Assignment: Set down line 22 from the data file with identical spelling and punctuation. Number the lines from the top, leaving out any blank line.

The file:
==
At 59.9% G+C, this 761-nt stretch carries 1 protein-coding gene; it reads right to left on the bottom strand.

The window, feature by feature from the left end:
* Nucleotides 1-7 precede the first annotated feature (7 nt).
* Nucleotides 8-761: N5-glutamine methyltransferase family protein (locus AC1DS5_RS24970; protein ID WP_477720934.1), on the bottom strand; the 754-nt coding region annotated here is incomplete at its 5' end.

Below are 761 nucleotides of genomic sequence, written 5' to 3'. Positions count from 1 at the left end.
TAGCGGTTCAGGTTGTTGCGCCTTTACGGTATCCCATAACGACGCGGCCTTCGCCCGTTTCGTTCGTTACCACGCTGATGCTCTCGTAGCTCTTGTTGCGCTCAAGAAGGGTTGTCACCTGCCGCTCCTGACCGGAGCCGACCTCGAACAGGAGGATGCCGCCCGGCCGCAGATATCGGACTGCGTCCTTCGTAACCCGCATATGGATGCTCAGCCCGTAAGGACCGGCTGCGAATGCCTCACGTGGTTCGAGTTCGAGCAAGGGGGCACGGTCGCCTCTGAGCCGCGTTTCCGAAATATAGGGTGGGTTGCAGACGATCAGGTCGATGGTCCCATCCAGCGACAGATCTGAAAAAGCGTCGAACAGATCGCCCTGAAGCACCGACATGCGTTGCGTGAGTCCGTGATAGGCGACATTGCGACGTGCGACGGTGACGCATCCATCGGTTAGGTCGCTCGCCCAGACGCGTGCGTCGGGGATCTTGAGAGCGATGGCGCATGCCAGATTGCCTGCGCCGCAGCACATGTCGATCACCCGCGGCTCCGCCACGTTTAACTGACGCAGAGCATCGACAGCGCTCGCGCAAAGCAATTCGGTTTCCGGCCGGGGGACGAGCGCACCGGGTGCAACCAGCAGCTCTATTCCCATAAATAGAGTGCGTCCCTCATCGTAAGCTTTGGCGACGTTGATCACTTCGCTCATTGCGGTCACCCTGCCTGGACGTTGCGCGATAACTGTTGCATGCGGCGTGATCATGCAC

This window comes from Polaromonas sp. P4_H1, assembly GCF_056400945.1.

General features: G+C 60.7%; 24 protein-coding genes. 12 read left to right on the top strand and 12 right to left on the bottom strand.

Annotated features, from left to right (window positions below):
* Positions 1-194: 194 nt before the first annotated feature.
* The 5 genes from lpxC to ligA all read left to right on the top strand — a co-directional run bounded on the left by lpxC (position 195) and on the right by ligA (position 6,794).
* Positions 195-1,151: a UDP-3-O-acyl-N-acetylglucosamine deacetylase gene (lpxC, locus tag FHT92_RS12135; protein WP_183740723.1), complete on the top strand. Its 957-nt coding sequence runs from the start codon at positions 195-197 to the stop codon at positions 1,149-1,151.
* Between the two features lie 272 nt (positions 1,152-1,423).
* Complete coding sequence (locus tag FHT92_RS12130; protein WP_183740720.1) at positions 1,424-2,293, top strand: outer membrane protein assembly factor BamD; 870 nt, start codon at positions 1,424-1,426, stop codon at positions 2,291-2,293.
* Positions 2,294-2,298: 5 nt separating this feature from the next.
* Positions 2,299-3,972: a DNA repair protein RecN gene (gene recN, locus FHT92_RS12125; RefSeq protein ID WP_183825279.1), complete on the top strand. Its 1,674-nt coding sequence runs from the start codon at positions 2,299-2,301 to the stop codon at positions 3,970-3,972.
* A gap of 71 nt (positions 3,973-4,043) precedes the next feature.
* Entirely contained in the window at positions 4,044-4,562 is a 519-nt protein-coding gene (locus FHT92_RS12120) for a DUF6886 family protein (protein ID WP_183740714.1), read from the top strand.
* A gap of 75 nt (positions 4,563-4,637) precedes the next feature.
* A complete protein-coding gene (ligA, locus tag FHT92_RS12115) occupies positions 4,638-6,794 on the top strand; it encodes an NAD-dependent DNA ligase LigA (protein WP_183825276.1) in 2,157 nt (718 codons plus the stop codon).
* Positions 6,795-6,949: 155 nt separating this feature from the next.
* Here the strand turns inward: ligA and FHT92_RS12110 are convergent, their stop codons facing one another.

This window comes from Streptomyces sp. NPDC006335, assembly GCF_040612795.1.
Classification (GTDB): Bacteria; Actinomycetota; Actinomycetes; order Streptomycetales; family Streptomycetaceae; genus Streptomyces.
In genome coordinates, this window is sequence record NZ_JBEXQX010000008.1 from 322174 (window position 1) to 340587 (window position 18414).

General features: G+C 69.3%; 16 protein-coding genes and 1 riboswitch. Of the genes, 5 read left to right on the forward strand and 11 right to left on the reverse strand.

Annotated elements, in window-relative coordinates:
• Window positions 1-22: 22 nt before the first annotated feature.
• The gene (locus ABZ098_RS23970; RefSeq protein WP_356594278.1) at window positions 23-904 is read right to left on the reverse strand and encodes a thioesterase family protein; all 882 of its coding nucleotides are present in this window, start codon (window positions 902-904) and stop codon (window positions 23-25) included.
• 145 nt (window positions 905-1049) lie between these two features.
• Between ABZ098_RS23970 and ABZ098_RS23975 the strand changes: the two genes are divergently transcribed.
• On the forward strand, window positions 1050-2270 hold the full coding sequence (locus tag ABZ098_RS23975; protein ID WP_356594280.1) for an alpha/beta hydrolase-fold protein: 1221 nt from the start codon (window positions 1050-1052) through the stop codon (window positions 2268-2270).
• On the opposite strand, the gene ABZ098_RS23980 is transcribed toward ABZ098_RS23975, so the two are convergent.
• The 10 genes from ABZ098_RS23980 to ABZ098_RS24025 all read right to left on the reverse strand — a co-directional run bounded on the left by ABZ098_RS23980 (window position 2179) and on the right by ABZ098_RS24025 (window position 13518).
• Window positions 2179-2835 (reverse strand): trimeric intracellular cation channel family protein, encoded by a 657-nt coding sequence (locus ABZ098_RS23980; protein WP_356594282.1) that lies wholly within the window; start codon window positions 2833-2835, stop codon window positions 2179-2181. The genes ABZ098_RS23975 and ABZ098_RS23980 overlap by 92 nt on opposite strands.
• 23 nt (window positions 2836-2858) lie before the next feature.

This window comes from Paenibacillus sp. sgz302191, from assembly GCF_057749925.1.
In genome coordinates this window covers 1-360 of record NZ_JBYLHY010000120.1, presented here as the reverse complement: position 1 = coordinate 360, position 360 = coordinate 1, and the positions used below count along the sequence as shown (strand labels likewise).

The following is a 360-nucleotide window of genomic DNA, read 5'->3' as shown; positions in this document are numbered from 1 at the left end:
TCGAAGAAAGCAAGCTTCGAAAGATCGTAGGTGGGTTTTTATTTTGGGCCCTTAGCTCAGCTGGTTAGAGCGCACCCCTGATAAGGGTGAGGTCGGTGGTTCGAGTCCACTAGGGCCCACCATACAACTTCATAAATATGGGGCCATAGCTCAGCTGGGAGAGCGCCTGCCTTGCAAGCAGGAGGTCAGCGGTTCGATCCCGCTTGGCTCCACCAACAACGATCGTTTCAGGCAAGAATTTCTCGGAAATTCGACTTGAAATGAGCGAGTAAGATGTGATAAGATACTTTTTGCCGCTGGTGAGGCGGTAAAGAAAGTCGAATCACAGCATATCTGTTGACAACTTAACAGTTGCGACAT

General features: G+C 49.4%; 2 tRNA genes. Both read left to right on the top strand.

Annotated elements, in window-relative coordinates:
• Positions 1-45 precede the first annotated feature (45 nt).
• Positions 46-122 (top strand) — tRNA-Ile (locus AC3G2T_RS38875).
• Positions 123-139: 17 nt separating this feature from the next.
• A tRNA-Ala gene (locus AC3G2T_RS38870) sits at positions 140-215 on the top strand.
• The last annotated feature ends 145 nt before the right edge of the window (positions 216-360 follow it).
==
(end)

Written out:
* Here the strand turns inward: ligA and FHT92_RS12110 are convergent, their stop codons facing one another.